“Ursula,” said the lady abbess, in a cold but reproachful tone, “didst thou not know that I was engaged? What means this abrupt intrusion?”

“Pardon me, holy mother!” exclaimed the nun: “but the rumor of such a frightful murder has just reached us ”

“A murder!” ejaculated the abbess. “Oh! unhappy Florence, when wilt thou say farewell to crimes which render thy name detestable among Italian states?”

“This indeed, too, holy mother, is one of inordinate blackness,” continued Sister Ursula. “A young and beautiful lady ”

“We know not personal beauty within these walls, daughter,” interrupted the abbess, sternly.

“True, holy mother! and yet I did but repeat the tale as the porteress ere now related it to me. However,” resumed Ursula, “it appears that a young female, whom the worldly-minded outside these sacred walls denominate beautiful, was barbarously murdered this morning shortly after the hour of sunrise ”

“Within the precincts of Florence?” inquired the abbess.

“Within a short distance of the convent, holy mother,” answered the nun. “The dreadful deed was accomplished in the garden attached to the mansion of a certain Signor Wagner, whom the worldly-minded style a young man wondrously handsome.”

“A fair exterior often conceals a dark heart, daughter,” said the abbess. “But who was the hapless victim?”

“Rumor declares, holy mother ”

The nun checked herself abruptly, and glanced at Nisida, who, during the above conversation, had approached the windows which commanded a view of the convent garden, and whose back was therefore turned toward the abbess and Ursula.

“You may speak fearlessly, daughter,” said the abbess; “that unfortunate lady hears you not for she is both deaf and dumb.”

“Holy Virgin succor her,” exclaimed Ursula, crossing herself. “I was about to inform your ladyship,” she continued, “that rumor represents the murdered woman to have been the sister of this Signor Wagner of whom I spoke; but it is more than probable that there was no tie of relationship between them and that ”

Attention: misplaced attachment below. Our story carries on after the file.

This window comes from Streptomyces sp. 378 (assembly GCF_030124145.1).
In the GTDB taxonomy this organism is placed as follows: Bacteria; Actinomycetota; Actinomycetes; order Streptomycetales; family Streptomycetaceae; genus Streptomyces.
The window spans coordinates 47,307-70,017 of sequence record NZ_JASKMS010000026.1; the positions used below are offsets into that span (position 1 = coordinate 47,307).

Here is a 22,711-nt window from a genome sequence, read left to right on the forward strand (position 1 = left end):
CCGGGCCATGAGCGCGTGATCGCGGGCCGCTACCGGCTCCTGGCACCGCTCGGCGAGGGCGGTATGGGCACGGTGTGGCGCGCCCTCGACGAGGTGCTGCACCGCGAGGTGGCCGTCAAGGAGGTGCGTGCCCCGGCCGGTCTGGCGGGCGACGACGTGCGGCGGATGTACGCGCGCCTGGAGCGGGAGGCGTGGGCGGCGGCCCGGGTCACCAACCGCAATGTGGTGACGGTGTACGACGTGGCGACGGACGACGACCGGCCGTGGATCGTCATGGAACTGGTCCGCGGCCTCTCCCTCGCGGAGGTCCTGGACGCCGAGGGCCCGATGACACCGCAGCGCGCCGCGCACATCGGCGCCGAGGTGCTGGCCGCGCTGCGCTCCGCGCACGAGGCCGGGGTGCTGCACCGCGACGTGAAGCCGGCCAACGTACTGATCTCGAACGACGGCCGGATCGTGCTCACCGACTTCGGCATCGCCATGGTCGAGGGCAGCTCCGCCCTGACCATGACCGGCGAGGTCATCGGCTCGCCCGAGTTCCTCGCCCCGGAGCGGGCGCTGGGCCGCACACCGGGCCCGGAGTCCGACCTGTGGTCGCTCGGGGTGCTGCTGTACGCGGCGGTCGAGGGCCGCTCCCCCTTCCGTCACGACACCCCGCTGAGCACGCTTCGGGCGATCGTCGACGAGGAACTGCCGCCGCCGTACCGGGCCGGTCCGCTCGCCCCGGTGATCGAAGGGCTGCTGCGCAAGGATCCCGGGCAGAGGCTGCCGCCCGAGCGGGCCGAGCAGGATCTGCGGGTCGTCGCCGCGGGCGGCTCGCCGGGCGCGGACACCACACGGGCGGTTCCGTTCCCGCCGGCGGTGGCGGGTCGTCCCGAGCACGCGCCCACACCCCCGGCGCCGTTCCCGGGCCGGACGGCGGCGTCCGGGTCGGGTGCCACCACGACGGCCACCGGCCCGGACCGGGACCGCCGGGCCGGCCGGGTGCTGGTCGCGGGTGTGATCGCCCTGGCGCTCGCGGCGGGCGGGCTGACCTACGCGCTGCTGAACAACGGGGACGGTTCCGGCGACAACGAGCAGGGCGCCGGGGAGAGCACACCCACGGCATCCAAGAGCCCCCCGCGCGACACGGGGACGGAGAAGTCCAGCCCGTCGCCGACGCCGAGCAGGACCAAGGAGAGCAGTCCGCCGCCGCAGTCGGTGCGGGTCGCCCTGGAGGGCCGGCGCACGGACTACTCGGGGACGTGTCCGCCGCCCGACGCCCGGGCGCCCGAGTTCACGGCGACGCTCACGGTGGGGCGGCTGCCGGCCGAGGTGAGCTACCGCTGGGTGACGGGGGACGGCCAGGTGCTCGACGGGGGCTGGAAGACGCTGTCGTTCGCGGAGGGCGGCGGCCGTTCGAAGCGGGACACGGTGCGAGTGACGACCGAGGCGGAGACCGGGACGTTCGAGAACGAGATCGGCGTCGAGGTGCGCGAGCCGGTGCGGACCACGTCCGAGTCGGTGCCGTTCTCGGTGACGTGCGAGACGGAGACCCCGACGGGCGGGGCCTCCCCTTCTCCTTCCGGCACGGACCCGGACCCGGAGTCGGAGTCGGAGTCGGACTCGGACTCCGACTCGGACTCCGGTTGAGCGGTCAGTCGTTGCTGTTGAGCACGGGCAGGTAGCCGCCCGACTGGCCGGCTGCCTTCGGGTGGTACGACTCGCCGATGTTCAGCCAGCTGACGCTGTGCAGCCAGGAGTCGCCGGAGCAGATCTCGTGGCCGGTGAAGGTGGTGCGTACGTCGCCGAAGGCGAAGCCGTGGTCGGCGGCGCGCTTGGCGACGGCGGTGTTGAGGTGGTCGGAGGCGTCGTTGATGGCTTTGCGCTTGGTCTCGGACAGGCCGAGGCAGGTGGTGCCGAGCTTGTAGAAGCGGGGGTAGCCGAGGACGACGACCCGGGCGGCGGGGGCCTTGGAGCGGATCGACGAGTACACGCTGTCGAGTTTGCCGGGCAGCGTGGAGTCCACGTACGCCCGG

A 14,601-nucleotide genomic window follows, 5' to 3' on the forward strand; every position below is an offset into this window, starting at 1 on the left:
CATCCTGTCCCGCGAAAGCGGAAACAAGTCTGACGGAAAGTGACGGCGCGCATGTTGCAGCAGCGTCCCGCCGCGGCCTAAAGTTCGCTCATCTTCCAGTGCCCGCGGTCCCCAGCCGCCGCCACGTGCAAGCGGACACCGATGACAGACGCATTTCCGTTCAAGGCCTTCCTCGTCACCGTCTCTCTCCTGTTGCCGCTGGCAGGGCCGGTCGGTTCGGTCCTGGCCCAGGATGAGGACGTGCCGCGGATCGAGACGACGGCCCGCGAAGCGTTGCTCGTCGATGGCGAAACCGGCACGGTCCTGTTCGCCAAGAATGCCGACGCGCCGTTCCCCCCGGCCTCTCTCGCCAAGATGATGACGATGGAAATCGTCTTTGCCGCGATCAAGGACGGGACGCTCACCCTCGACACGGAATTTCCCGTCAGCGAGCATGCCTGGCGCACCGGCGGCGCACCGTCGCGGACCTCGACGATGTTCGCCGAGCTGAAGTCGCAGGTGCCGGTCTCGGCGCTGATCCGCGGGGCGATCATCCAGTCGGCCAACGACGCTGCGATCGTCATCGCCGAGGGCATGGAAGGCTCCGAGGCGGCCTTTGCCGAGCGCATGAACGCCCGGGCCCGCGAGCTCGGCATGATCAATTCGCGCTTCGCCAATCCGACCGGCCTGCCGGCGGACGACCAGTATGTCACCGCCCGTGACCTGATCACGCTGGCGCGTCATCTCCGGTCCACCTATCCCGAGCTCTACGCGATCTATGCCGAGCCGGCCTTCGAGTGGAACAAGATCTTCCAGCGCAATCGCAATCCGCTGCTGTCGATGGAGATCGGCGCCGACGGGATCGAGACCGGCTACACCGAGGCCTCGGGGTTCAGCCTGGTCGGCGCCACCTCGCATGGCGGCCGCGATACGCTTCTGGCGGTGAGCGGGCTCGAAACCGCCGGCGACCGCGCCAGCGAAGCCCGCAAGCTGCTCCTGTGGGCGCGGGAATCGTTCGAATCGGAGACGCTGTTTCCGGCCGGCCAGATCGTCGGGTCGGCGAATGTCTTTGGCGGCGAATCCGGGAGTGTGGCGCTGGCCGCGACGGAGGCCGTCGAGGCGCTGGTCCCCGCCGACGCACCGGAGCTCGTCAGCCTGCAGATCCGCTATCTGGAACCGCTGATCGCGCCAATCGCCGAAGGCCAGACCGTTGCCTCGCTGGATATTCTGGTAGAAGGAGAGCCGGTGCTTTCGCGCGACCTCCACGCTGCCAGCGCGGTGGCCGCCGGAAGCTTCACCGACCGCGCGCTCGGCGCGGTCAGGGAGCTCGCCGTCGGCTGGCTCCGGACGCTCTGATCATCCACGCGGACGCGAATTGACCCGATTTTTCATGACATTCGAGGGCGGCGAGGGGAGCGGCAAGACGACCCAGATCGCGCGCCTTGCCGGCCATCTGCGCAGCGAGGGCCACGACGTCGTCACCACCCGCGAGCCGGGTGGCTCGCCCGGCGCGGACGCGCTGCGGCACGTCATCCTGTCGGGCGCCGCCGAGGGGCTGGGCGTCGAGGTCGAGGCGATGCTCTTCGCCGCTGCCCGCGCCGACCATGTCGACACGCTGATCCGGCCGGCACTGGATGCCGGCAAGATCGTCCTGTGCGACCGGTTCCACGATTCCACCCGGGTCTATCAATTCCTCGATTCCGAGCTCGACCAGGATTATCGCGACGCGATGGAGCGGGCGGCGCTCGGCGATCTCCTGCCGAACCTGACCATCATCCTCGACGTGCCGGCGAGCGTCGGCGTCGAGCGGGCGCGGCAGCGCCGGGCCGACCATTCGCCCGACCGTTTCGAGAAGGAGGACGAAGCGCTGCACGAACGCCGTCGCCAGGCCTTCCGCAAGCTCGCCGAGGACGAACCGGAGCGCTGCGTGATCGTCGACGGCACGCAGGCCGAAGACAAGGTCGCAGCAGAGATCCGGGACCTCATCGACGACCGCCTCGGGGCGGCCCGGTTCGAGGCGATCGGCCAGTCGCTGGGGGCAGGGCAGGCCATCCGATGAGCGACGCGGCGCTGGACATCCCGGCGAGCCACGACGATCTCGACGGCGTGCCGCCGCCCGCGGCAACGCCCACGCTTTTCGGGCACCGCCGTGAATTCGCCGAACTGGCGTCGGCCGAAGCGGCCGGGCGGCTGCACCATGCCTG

“I understand you, daughter,” interrupted the abbess. “Alas! how much wickedness is engendered in this world by the sensual, fleshly passion which mortals denominate love! But is the murderer detected?”

“The murderer was arrested immediately after the perpetration of the crime,” responded Ursula; “and at this moment he is a prisoner in the dungeon of the palace.”

“Who is the lost man that has perpetrated such a dreadful crime?” demanded the abbess, again crossing herself.

“Signor Wagner himself, holy mother,” was the reply.

“The pious Duke Cosmo bequeathed gold to this institution,” said the abbess, “that masses might be offered up for the souls of those who fall beneath the weapon of the assassin. See that the lamented prince’s instructions be not neglected in this instance, Ursula.”

“It was to remind your ladyship of this duty that I ventured to break upon your privacy,” returned the nun, who then withdrew.

The abbess approached Nisida, and touched her upon the shoulder to intimate to her that they were again alone together.

She had drawn down her veil, and was leaning her forehead against one of the iron bars which protected the window apparently in a mood of deep thought.

When the abbess touched her, she started abruptly round then, pressing the superior’s hand with convulsive violence, hurried from the room.

The old porteress presented the alms-box as she opened the gate of the convent; but Nisida pushed it rudely aside, and hurried down the steps as if she were escaping from a lazar-house, rather than issuing from a monastic institution.